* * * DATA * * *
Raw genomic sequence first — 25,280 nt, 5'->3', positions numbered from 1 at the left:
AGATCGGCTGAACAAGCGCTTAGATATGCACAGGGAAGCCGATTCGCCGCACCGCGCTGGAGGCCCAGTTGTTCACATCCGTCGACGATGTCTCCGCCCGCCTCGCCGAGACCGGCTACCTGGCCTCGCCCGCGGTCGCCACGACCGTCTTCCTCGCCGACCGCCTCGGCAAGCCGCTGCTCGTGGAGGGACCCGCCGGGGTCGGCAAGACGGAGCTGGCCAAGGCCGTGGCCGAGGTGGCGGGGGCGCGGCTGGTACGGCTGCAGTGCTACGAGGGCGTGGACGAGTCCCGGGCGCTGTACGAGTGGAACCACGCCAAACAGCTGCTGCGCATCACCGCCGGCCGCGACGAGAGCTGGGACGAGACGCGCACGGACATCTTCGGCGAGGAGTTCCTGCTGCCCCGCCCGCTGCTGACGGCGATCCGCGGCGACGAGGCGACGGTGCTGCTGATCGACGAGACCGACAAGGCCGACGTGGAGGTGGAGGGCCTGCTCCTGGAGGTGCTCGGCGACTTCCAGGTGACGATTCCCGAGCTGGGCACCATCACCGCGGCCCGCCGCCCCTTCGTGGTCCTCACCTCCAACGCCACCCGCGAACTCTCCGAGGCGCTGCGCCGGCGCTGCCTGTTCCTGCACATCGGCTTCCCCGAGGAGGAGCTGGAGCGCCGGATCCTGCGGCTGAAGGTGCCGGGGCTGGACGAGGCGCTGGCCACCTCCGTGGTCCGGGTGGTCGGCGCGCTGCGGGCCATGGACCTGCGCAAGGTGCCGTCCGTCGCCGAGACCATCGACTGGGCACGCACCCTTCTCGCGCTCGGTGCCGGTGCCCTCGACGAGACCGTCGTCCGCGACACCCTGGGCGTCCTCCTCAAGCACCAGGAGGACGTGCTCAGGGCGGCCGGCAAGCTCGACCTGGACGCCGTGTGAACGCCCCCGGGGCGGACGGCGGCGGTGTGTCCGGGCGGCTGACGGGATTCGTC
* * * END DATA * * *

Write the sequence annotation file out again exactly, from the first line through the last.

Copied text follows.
Raw genomic sequence first — 25,280 nt, 5'->3', positions numbered from 1 at the left:
AGATCGGCTGAACAAGCGCTTAGATATGCACAGGGAAGCCGATTCGCCGCACCGCGCTGGAGGCCCAGTTGTTCACATCCGTCGACGATGTCTCCGCCCGCCTCGCCGAGACCGGCTACCTGGCCTCGCCCGCGGTCGCCACGACCGTCTTCCTCGCCGACCGCCTCGGCAAGCCGCTGCTCGTGGAGGGACCCGCCGGGGTCGGCAAGACGGAGCTGGCCAAGGCCGTGGCCGAGGTGGCGGGGGCGCGGCTGGTACGGCTGCAGTGCTACGAGGGCGTGGACGAGTCCCGGGCGCTGTACGAGTGGAACCACGCCAAACAGCTGCTGCGCATCACCGCCGGCCGCGACGAGAGCTGGGACGAGACGCGCACGGACATCTTCGGCGAGGAGTTCCTGCTGCCCCGCCCGCTGCTGACGGCGATCCGCGGCGACGAGGCGACGGTGCTGCTGATCGACGAGACCGACAAGGCCGACGTGGAGGTGGAGGGCCTGCTCCTGGAGGTGCTCGGCGACTTCCAGGTGACGATTCCCGAGCTGGGCACCATCACCGCGGCCCGCCGCCCCTTCGTGGTCCTCACCTCCAACGCCACCCGCGAACTCTCCGAGGCGCTGCGCCGGCGCTGCCTGTTCCTGCACATCGGCTTCCCCGAGGAGGAGCTGGAGCGCCGGATCCTGCGGCTGAAGGTGCCGGGGCTGGACGAGGCGCTGGCCACCTCCGTGGTCCGGGTGGTCGGCGCGCTGCGGGCCATGGACCTGCGCAAGGTGCCGTCCGTCGCCGAGACCATCGACTGGGCACGCACCCTTCTCGCGCTCGGTGCCGGTGCCCTCGACGAGACCGTCGTCCGCGACACCCTGGGCGTCCTCCTCAAGCACCAGGAGGACGTGCTCAGGGCGGCCGGCAAGCTCGACCTGGACGCCGTGTGAACGCCCCCGGGGCGGACGGCGGCGGTGTGTCCGGGCGGCTGACGGGATTCGTC